6. Previous event
Why not use the captive audience from your last event for your next event? Whether you are doing an annual event or a series of events, if you have the next event planned you can start to promote to those attending your prior event. This could take a few different forms including some branding in the form of a pop up banner with details, a leaflet given to guests at the day or as they leave or it could be part of some closing remarks to the data conference to excite attendees about the next instalment or other areas you are covering. During any refreshment times over the day would also be a time to network with attendees and canvas feedback about the current event and highlight the next that you have coming up. If it is a paid for event then you could offer an on the day booking incentive to kick start your forward sales.
Getting out and talking to people about the event can help spread awareness and increase attendance. There are a wealthy of local networking groups in every area, from the Chamber of Commerce, BID and other organisations formed to promote local business connections and relationships. There are usually regular networking opportunities where you can meet new people and talk about what you do, many are free or may have a small price to attend their events. The focus of these groups is to help support all local business so even if a person spoken to at that event isn’t directly going to be of benefit, they might attend their next networking event and identify you as a good contact from someone else they meet.
8. Utilise listing sites
You are likely to have a number of paid for or free listing sites that you as a business are on. These can be another place to use to promote your event. They might have special sections on their sites that you can add upcoming events or news and this is the ideal content that they will be looking for as well. If they don’t have special areas you can always approach them about including your event in any social media they are sending out, if you have a good relationship with them they may well do this for you. The details of the event at the least can be added to your profile page with all the other information that you and the services that you provide.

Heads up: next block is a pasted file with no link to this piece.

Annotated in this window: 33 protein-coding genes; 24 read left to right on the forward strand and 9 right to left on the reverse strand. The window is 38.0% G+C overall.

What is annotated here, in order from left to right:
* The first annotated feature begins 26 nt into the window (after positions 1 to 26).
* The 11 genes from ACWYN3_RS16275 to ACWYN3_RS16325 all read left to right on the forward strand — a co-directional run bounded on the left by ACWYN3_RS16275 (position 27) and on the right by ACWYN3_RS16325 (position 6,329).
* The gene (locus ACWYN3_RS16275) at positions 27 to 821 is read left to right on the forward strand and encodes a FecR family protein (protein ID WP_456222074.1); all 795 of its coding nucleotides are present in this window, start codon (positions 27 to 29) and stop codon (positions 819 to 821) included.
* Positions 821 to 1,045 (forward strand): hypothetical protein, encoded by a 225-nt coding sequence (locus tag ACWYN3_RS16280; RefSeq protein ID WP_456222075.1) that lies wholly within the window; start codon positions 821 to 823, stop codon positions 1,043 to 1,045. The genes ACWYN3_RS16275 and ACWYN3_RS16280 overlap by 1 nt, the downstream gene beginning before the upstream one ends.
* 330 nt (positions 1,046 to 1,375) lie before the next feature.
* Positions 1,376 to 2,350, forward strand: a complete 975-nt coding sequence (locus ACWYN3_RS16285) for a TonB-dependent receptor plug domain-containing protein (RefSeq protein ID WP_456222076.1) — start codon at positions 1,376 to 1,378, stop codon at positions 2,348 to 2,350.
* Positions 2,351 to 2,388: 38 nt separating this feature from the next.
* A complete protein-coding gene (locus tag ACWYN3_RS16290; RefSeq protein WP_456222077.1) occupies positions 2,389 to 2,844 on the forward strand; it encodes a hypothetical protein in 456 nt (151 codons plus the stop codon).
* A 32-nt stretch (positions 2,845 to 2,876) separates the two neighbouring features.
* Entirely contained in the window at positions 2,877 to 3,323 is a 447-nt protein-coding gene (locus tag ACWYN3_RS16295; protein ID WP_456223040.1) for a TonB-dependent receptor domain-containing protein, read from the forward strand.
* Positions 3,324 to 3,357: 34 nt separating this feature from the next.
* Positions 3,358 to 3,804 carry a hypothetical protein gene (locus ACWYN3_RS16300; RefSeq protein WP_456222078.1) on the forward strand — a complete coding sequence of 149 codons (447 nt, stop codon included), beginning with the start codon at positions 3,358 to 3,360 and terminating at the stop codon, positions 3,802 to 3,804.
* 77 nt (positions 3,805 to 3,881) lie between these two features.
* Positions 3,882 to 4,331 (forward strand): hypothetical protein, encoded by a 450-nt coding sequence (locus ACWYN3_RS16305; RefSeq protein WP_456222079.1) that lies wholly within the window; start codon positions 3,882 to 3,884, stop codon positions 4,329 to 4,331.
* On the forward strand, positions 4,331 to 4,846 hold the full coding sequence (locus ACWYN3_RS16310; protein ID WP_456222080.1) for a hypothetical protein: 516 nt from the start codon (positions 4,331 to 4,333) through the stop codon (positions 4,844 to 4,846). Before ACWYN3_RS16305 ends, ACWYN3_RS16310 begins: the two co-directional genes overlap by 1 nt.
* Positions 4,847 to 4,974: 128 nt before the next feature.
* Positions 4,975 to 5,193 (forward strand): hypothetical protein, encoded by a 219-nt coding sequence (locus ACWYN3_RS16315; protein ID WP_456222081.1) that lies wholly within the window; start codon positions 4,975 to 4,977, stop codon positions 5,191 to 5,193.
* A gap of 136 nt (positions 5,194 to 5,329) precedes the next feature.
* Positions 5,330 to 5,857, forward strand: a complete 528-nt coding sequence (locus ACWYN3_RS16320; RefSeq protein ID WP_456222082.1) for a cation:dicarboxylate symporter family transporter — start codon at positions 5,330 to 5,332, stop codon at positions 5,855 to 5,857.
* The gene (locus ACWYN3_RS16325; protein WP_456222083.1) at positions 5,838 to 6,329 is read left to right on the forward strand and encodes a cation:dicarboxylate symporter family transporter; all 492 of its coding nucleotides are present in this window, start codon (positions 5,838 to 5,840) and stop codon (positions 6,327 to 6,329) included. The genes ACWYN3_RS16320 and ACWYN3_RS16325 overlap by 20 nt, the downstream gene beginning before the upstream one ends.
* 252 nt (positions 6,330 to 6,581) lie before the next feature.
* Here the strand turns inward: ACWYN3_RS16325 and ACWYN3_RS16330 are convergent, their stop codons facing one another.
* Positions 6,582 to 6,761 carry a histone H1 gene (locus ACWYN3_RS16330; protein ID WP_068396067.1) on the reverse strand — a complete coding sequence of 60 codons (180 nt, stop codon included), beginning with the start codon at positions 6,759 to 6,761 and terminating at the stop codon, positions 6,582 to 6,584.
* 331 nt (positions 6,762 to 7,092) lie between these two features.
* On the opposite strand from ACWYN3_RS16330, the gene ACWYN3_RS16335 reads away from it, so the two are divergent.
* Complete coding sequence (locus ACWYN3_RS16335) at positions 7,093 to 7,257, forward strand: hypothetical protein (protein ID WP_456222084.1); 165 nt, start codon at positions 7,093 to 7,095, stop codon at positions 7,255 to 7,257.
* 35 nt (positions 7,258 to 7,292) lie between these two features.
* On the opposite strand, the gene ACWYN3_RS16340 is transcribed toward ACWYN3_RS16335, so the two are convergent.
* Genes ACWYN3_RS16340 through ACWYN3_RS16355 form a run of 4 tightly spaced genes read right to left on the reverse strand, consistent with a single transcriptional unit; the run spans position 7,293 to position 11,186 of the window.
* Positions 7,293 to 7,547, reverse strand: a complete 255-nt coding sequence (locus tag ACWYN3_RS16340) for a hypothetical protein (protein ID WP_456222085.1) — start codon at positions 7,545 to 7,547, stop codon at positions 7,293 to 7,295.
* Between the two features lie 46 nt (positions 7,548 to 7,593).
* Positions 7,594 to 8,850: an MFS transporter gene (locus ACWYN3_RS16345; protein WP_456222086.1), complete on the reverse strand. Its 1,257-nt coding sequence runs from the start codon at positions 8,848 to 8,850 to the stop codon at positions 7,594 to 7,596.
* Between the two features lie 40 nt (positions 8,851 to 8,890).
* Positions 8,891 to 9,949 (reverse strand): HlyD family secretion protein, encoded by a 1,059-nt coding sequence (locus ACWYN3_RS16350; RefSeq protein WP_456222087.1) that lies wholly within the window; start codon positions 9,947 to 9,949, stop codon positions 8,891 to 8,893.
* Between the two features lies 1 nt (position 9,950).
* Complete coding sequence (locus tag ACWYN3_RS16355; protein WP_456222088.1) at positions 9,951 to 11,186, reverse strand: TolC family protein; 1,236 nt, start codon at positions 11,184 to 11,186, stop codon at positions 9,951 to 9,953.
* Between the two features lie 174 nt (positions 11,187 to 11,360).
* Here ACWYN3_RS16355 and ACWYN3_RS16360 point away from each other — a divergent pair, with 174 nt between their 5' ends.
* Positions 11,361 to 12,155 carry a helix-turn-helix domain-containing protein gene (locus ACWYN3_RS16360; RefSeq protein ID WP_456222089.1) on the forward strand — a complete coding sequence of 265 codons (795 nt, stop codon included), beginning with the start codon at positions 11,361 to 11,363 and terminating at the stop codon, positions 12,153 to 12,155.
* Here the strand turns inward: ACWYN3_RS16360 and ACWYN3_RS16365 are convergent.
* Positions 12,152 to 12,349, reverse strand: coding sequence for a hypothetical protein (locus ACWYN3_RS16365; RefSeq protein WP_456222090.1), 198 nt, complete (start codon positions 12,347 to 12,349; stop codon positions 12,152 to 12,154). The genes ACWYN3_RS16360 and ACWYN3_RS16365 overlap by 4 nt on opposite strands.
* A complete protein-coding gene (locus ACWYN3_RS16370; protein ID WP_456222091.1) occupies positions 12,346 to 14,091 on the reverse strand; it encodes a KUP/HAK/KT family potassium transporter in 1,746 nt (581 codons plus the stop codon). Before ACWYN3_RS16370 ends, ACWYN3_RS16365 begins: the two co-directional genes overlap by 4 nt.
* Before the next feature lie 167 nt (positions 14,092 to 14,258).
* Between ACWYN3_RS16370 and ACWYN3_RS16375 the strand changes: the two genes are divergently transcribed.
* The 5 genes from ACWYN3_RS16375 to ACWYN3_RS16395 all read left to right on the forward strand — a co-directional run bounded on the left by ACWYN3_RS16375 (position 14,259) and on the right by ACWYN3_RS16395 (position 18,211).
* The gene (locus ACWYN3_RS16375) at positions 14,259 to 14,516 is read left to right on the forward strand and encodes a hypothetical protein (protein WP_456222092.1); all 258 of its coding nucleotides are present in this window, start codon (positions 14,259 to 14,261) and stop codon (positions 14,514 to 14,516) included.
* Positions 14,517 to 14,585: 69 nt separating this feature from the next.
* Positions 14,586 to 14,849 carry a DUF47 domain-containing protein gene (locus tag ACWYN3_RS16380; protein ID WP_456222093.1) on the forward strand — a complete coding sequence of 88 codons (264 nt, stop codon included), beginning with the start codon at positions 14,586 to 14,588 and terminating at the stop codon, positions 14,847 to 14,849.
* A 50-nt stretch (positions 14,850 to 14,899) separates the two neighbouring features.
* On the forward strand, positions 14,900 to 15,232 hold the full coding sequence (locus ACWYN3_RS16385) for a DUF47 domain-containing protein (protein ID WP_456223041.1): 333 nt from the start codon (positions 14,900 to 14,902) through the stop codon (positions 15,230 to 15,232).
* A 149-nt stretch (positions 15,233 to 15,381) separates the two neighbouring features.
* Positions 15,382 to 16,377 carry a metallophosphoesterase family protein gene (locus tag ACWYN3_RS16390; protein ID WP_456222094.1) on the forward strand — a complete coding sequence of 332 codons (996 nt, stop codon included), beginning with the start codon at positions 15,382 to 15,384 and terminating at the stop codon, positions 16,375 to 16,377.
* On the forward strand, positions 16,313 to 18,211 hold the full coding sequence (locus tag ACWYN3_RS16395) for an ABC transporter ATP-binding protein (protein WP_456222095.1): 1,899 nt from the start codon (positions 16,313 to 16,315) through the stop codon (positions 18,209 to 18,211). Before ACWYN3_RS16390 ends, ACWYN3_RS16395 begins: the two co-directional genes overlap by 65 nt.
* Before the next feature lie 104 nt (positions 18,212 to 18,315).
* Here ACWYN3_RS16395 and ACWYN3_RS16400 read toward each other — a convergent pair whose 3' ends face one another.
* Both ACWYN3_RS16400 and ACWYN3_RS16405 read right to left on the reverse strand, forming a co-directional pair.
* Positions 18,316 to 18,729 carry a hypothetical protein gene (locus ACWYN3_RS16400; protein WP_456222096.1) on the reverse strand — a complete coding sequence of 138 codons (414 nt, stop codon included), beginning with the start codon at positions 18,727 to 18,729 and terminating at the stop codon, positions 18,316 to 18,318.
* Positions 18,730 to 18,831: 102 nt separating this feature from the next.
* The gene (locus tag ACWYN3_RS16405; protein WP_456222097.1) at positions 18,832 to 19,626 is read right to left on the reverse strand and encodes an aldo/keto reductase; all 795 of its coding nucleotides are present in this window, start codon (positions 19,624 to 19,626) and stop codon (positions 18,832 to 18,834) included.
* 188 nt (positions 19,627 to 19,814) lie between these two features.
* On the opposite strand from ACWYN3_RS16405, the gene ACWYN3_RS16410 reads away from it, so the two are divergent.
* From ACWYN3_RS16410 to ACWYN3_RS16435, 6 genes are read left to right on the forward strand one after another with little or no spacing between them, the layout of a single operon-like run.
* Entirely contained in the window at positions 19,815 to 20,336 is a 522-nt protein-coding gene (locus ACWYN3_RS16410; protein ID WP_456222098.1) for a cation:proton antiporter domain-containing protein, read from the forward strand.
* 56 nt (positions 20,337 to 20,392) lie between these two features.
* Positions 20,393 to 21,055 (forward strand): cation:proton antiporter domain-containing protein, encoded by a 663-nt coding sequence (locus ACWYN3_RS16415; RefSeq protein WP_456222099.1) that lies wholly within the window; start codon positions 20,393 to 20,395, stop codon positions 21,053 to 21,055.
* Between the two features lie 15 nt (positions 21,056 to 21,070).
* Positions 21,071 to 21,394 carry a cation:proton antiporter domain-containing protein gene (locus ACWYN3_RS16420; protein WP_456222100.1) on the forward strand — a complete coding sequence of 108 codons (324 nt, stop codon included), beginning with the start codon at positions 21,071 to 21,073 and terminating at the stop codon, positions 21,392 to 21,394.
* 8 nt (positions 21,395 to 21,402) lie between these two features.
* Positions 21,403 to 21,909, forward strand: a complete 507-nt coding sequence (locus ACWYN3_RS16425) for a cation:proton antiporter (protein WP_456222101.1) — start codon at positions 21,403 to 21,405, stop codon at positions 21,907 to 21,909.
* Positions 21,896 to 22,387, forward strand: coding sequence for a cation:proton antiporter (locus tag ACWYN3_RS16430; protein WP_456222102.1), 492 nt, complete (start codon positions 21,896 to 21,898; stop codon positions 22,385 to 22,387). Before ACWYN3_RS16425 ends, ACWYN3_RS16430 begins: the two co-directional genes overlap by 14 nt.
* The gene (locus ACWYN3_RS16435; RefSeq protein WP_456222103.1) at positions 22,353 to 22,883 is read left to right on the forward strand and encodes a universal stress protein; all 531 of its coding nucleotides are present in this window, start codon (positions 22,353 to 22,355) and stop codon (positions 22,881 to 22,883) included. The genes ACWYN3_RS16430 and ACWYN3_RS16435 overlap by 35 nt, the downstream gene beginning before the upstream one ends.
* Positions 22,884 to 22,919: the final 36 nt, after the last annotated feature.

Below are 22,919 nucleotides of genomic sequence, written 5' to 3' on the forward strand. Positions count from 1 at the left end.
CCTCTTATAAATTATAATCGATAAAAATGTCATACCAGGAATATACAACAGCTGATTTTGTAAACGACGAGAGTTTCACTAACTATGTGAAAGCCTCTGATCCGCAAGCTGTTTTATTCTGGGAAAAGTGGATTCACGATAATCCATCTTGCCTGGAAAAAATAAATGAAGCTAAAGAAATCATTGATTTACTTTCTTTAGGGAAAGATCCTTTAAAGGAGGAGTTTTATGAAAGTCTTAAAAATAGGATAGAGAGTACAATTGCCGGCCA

People’s voices and conversation are so often more persuasive than black and white copy on the page. The expressive positive words come to life and potential attendees are more like to buy into the concept. So arranging a podcast explaining about the event and what is in it for them to attend can be a strong tool. The podcast might take the format of an interview about the event, it might be a few key selling points about attending or it could include feedback from attendees from previous events about how beneficial they found the event. This can then be posted on all of the above social media, website page, listing sites and sent out to any influences internally and externally to your business that might help increase the spread of the awareness about the event.
10. Phone calls
Perhaps considered ‘old fashioned’ this is going back to basics, but it is often the basics that work. Setting some daily call targets for your team to be calling past attendees, those that have expressed an interest previously or potential attendees will give your team a chance to explain the benefits of attending the event directly with them which will give you best possible chase to answer any objections and persuade them that this is an advantageous event to attend. It might be worth including an booking incentive should they book then and there on the call with your team adding a little urgency to the decision and getting the attendee locked in then and there.